With gparted you can expand and shrink partitions, but only if they are not in use. LVM can expand a partition while it is mounted, if the filesystem used on it also supports that ( like the usual ext3/4 ). When expanding a partition, gparted can only expand it into adjacent free space, but LVM can use free space anywhere in the volume group.

Because volume groups and logical volumes aren’t physically tied to a hard drive, it makes it easy to dynamically resize, move  and create disks and partitions.

With LVM, if your system is running out of disk space, you can just add another disk and extend the logical volume on the fly.

LVM  allows you to create snapshots of an  Logical Volume at any moment, even while the system is running. A snapshot is the state of a system at a particular point in time, in other words, a read-only copy of the data set frozen at a point in time.

If you need extended features like live snapshots, easy expansion or want to combine multiple hard drives into a single pool of storage then, you should work with LVM.

1.3.- Commands. Steps required to configure LVM

In ordet to manage LVM there are a set the command line tools available. Most of the commands in LVM are very similar to each other. Each valid command is preceded by one of the following:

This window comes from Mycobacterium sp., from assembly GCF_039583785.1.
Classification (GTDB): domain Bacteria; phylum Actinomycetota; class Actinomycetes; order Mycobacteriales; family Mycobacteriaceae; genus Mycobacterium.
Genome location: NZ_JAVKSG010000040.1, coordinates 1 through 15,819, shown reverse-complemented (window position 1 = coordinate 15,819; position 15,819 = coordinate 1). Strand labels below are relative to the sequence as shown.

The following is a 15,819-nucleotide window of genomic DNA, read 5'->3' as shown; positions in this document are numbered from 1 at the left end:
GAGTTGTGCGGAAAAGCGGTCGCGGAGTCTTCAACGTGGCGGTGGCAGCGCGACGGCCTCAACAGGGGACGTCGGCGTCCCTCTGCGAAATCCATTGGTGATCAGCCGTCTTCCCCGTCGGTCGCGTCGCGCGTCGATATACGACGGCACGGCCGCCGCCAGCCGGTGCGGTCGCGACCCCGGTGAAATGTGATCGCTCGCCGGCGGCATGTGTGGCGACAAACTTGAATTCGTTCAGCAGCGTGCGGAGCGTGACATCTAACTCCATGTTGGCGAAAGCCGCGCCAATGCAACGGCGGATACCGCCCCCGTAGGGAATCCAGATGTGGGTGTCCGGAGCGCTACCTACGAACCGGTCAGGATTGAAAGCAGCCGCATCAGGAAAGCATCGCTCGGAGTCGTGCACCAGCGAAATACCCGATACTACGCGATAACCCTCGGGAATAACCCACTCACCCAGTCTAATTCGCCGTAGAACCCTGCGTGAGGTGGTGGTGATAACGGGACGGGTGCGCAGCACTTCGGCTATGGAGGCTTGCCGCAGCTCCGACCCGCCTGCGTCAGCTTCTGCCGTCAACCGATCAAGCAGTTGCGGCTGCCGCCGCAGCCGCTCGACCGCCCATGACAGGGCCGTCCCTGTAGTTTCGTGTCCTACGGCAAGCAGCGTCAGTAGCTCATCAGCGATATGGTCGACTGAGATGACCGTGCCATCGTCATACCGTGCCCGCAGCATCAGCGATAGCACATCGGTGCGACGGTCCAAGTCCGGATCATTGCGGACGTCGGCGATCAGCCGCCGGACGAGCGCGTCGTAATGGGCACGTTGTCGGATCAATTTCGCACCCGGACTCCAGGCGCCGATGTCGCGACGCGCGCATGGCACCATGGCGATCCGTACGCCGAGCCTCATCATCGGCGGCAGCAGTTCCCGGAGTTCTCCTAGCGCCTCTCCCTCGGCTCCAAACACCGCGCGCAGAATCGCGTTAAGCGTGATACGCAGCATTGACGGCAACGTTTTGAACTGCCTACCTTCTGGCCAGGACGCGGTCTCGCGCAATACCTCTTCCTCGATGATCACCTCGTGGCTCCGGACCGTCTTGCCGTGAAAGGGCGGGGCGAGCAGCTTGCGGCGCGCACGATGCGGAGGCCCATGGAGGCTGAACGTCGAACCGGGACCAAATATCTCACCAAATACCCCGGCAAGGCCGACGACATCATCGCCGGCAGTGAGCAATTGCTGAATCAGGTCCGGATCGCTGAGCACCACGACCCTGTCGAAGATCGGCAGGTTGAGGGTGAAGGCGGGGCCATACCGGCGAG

The physical volume commands are for adding or removing hard drives in volume groups. Volume group commands are for changing what abstracted set of physical partitions are presented to your operating in logical volumes. Logical volume commands will present the volume groups as partitions so that your operating system can use the designated space.

The steps required to configure LVM include:

1st  step --> Create physical volumes (pvcreate)
2nd step --> Create  volume groups (vgcreate)
3rd  step --> Create logical volumes (lvcreate)
4th  step -->  Build filesystems  (mkfs)
5th  step --> Mount  filesystems (mount)

The steps required to remove logical, group and physcal volumes LVM include:

1st  step -->  Umount  filesystems (umount)
2nd step -->  Remove logical volumes (lvremove)
3rd  step -->  Reduce  group volumes (vgreduce)
4th  step -->  Remove  group volumes (vgremove)
5th  step -->  Remove physical voumes (pvremove)


1.4.- Installation

a) All tools to manage a LVM volume are available in lvm2 package ==> Run: sudo  aptitude  install  lvm2
b) In order to start the lvm service the following command should be run: sudo  service  lvm  start

1.5.- Working with physical volumes

a) To declare the /dev/sda2 as a physical volume available for the LVM:   sudo  pvcreate  /dev/sda2
b)
In order to remove the physical volume on  /dev/sda2: sudo  pvremove  /dev/sda2  
c)
To check a physycal volume: sudo  pvdisplay  /dev/sda2

1.6.- Working with volume groups

a) To create a volume group called vg-websrv made of  /dev/sda2 and sdb3:   sudo  vgcreate  vg-websrv /dev/sda2  /dev/sdb3
b)
In order to remove /dev/sda2 from the volume group vg-websrv: sudo  vgreduce  vg-websrv  /dev/sda2
c)